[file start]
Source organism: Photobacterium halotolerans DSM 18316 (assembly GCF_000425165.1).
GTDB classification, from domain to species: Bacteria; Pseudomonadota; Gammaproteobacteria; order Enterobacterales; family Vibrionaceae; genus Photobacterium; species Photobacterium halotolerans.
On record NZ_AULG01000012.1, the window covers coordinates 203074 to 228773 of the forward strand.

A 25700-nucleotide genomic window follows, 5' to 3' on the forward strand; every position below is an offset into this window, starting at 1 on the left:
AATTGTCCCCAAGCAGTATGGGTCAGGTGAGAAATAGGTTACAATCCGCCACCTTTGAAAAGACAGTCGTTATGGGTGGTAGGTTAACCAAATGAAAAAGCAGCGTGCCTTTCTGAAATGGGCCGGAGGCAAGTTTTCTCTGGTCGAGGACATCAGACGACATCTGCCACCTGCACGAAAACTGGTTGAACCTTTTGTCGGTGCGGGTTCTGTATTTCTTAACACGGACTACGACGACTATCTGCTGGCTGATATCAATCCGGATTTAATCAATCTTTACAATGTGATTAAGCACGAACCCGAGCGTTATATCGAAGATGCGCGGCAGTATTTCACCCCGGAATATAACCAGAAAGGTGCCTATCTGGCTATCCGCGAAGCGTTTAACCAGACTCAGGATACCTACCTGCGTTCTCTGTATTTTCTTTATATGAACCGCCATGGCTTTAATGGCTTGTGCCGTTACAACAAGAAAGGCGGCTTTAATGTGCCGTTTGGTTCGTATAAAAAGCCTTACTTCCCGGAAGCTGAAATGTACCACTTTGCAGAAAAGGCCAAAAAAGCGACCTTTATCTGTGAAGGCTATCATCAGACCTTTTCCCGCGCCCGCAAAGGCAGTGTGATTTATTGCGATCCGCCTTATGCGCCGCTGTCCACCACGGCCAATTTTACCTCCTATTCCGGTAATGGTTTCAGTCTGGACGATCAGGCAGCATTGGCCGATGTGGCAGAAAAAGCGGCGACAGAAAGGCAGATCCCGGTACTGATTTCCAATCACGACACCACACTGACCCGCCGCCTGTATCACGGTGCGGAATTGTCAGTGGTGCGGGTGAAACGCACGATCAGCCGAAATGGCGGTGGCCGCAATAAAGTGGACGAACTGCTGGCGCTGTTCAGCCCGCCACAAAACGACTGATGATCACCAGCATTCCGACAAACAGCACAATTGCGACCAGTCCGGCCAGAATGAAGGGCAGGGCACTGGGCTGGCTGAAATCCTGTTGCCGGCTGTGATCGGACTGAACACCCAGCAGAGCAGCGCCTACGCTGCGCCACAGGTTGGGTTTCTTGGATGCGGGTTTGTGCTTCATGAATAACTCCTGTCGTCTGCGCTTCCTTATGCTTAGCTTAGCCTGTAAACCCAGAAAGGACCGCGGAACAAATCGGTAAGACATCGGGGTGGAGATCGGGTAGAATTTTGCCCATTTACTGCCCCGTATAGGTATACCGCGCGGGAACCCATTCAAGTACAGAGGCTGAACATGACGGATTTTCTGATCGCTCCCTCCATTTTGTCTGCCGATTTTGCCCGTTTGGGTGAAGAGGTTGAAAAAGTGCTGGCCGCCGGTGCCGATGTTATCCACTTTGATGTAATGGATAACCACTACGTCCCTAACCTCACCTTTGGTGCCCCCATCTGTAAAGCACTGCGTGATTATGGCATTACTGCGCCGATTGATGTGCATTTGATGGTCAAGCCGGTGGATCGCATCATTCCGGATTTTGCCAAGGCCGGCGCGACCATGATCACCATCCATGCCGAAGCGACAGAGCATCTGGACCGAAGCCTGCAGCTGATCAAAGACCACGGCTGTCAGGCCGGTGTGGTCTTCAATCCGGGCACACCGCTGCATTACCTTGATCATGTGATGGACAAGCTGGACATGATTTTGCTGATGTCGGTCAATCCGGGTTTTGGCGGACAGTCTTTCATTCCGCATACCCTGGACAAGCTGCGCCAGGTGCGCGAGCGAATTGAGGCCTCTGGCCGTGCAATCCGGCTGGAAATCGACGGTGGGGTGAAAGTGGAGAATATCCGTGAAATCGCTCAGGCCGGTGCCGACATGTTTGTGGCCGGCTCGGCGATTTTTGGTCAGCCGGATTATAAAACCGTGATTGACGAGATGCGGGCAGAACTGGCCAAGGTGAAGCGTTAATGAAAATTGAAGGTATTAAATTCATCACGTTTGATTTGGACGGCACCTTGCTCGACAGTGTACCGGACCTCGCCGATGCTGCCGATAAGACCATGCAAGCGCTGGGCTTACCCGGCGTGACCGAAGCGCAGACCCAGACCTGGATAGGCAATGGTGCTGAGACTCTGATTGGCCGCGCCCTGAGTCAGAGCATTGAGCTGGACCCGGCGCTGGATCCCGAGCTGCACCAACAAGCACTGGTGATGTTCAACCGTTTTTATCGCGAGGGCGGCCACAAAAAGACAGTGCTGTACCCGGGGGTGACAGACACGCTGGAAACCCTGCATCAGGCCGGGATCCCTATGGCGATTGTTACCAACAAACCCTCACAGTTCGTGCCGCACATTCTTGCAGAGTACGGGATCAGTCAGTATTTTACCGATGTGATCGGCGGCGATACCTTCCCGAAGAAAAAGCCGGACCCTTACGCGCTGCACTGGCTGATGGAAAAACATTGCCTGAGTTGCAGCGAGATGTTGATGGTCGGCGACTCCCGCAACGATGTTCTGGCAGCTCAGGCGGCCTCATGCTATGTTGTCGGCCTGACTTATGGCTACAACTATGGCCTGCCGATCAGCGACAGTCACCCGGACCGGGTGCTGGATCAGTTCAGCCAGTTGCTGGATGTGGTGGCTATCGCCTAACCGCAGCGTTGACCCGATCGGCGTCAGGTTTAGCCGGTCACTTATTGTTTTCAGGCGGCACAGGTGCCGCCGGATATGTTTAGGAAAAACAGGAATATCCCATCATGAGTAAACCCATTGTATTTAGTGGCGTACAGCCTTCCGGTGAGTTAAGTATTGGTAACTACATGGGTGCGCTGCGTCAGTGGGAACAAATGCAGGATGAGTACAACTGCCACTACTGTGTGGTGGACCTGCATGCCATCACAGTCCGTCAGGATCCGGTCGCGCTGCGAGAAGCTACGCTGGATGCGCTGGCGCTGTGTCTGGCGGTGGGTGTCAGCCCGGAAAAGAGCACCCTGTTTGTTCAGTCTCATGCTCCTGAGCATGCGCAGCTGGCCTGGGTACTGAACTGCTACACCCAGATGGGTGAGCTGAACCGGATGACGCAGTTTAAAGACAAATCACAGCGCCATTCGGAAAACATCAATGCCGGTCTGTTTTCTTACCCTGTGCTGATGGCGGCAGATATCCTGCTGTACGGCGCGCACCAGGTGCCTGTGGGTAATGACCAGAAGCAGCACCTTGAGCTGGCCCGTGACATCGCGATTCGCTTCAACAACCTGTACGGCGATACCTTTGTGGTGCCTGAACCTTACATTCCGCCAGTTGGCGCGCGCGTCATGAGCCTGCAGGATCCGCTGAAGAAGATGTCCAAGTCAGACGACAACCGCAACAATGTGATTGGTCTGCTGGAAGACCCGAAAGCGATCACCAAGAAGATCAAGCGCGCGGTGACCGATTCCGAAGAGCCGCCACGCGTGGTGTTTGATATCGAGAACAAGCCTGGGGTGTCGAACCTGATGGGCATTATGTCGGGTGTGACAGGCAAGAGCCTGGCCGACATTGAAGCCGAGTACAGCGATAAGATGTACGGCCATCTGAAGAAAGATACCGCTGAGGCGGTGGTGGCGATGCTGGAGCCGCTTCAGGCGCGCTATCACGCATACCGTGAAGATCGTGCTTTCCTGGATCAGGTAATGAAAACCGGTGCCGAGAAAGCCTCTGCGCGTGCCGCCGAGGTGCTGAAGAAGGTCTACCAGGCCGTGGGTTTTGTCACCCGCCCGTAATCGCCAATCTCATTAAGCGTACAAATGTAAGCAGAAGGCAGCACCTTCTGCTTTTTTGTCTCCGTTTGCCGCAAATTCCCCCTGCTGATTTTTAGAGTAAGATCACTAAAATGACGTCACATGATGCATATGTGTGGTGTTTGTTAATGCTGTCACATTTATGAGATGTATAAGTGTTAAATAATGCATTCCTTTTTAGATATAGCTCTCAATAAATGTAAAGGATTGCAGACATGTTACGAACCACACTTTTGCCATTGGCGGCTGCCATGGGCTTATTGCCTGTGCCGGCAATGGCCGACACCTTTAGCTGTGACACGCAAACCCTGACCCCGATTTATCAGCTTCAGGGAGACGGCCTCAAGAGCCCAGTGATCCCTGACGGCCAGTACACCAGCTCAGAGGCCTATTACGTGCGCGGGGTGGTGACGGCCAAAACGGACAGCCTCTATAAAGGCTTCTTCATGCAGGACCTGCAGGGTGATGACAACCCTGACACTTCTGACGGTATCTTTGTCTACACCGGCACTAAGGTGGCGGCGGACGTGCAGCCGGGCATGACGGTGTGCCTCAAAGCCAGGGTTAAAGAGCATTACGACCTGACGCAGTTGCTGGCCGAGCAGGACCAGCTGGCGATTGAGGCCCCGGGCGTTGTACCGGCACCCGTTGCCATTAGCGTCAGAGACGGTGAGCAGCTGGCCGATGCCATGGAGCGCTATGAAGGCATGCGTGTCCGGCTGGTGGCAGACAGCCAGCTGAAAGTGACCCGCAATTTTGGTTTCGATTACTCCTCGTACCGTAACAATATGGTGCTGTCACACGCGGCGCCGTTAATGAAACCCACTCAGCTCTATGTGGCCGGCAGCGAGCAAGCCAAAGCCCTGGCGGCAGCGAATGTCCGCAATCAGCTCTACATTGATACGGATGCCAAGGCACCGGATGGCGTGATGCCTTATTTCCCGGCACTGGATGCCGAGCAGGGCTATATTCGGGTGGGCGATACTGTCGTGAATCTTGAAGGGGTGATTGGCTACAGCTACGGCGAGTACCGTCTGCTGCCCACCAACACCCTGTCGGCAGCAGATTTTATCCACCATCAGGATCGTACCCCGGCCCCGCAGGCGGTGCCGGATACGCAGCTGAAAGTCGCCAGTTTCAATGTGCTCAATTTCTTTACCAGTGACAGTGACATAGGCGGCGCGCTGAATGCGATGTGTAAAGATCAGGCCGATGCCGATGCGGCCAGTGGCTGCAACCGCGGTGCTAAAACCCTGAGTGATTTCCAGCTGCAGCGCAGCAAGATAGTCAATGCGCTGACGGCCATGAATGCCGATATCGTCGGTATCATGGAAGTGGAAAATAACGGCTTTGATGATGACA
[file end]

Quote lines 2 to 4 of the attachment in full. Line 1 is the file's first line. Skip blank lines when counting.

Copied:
GTDB classification, from domain to species: Bacteria; Pseudomonadota; Gammaproteobacteria; order Enterobacterales; family Vibrionaceae; genus Photobacterium; species Photobacterium halotolerans.
On record NZ_AULG01000012.1, the window covers coordinates 203074 to 228773 of the forward strand.

A 25700-nucleotide genomic window follows, 5' to 3' on the forward strand; every position below is an offset into this window, starting at 1 on the left: